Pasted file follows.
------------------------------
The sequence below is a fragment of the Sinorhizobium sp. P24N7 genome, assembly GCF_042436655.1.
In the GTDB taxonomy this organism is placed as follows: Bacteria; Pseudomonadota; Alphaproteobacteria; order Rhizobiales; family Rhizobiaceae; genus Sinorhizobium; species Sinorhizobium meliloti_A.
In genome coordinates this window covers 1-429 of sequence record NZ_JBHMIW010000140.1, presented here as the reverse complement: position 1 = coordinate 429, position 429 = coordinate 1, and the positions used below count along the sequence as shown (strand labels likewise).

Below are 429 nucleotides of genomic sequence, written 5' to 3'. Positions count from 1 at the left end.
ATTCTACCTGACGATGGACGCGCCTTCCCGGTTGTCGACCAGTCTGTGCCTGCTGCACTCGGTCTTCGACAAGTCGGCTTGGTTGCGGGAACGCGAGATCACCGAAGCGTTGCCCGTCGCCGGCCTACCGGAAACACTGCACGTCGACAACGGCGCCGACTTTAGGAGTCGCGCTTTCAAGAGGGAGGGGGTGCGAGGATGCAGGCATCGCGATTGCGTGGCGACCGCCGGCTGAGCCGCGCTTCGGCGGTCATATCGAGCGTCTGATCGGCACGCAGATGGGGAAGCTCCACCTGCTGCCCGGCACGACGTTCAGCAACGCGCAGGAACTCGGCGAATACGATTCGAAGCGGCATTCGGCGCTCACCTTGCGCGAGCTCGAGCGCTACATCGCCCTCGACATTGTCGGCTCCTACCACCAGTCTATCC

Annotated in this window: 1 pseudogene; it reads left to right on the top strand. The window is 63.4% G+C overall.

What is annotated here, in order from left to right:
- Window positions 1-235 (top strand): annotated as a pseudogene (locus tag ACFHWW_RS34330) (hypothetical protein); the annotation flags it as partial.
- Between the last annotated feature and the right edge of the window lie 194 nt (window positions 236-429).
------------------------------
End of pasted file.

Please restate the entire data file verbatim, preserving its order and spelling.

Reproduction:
The sequence below is a fragment of the Sinorhizobium sp. P24N7 genome, assembly GCF_042436655.1.
In the GTDB taxonomy this organism is placed as follows: Bacteria; Pseudomonadota; Alphaproteobacteria; order Rhizobiales; family Rhizobiaceae; genus Sinorhizobium; species Sinorhizobium meliloti_A.
In genome coordinates this window covers 1-429 of sequence record NZ_JBHMIW010000140.1, presented here as the reverse complement: position 1 = coordinate 429, position 429 = coordinate 1, and the positions used below count along the sequence as shown (strand labels likewise).

Below are 429 nucleotides of genomic sequence, written 5' to 3'. Positions count from 1 at the left end.
ATTCTACCTGACGATGGACGCGCCTTCCCGGTTGTCGACCAGTCTGTGCCTGCTGCACTCGGTCTTCGACAAGTCGGCTTGGTTGCGGGAACGCGAGATCACCGAAGCGTTGCCCGTCGCCGGCCTACCGGAAACACTGCACGTCGACAACGGCGCCGACTTTAGGAGTCGCGCTTTCAAGAGGGAGGGGGTGCGAGGATGCAGGCATCGCGATTGCGTGGCGACCGCCGGCTGAGCCGCGCTTCGGCGGTCATATCGAGCGTCTGATCGGCACGCAGATGGGGAAGCTCCACCTGCTGCCCGGCACGACGTTCAGCAACGCGCAGGAACTCGGCGAATACGATTCGAAGCGGCATTCGGCGCTCACCTTGCGCGAGCTCGAGCGCTACATCGCCCTCGACATTGTCGGCTCCTACCACCAGTCTATCC

Annotated in this window: 1 pseudogene; it reads left to right on the top strand. The window is 63.4% G+C overall.

What is annotated here, in order from left to right:
- Window positions 1-235 (top strand): annotated as a pseudogene (locus tag ACFHWW_RS34330) (hypothetical protein); the annotation flags it as partial.
- Between the last annotated feature and the right edge of the window lie 194 nt (window positions 236-429).